Author Richard René Silvin returns to the mansion to present a Tea & Talk on the subject of his latest book, Normandie, the Tragic Story of the Most Majestic Ocean Liner. He will make his visual presentation on Tuesday, June 25 at 4:00 pm. Following will be a Victorian tea during which the speaker will autograph copies of his book.
His father was French and his mother was American. With lasting memories of crossing the Atlantic as a child accompanying his parents on such splendid ocean liners as Ile de France, the Queen Elizabeth and even the last completed crossing of the Andrea Doria, Silvin focuses on the French Line’s most glorious and glamorous flagship that first set sail from Le Havre on May 29, 1935. Normandie died an inglorious death by fire at a New York dock on the Hudson River on February 10, 1942, two months after Pearl Harbor and with war ravaging in Europe.
Silvin introduces us to his book by stating, “The story of Normandie’s demise affected me deeply as a young child. I read as much as I could about her life and death. I studied her deck plans and craved hearing anyone’s stories about their crossing aboard her…I used to boast that, even though I had never set foot on Normandie, I could give tours of all her astonishing public rooms and many of her private suites.”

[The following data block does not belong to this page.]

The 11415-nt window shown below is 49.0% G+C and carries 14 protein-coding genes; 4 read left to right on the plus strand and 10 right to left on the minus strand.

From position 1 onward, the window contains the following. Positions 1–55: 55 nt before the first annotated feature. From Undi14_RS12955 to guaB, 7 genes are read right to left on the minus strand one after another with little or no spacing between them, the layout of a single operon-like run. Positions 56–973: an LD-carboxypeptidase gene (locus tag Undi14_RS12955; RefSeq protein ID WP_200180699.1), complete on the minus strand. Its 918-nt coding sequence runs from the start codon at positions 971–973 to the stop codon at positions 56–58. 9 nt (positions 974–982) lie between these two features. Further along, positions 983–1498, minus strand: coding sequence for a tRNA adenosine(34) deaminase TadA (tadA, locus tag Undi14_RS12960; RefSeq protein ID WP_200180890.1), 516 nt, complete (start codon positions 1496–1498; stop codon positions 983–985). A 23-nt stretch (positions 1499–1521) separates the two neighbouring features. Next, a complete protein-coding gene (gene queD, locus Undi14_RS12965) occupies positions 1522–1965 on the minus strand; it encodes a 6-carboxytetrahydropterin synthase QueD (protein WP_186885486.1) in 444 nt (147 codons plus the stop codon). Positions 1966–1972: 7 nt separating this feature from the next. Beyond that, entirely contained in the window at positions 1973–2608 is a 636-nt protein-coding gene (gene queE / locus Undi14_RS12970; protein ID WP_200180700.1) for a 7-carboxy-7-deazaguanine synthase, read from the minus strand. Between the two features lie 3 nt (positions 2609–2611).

Silvin, who resides in Palm Beach, Florida, maintains a particularly active interest in historic preservation as vice-chairman of the Palm Beach Landmarks Preservation Commission. He is the author of Noblesse Oblige, the Duchess of Windsor as I Knew Her, the subject of his lecture at Ventfort Hall last year. He is also the author of I Survived Swiss Boarding Schools: An Arc to Triumph and Villa Mizner: The House That Changed Palm Beach.
The summer 2019 series of fourteen Tea & Talks are sponsored by Ventfort Hall board member Lucille Landa and William Landa.
Cost to attend the Silvin talk are $28 for advance reservations and $32 day of the event. Reservations are highly recommended as seating is limited. For reservations call us at 413-637-3206.
The Comical Mystery Tour ensemble returns to the mansion with a new program, “Murder Maiden China,” and invites the public to join the fun on Saturday, June 29th. Doors open at 5:00 pm. Program starts and first course served at 5:30 pm.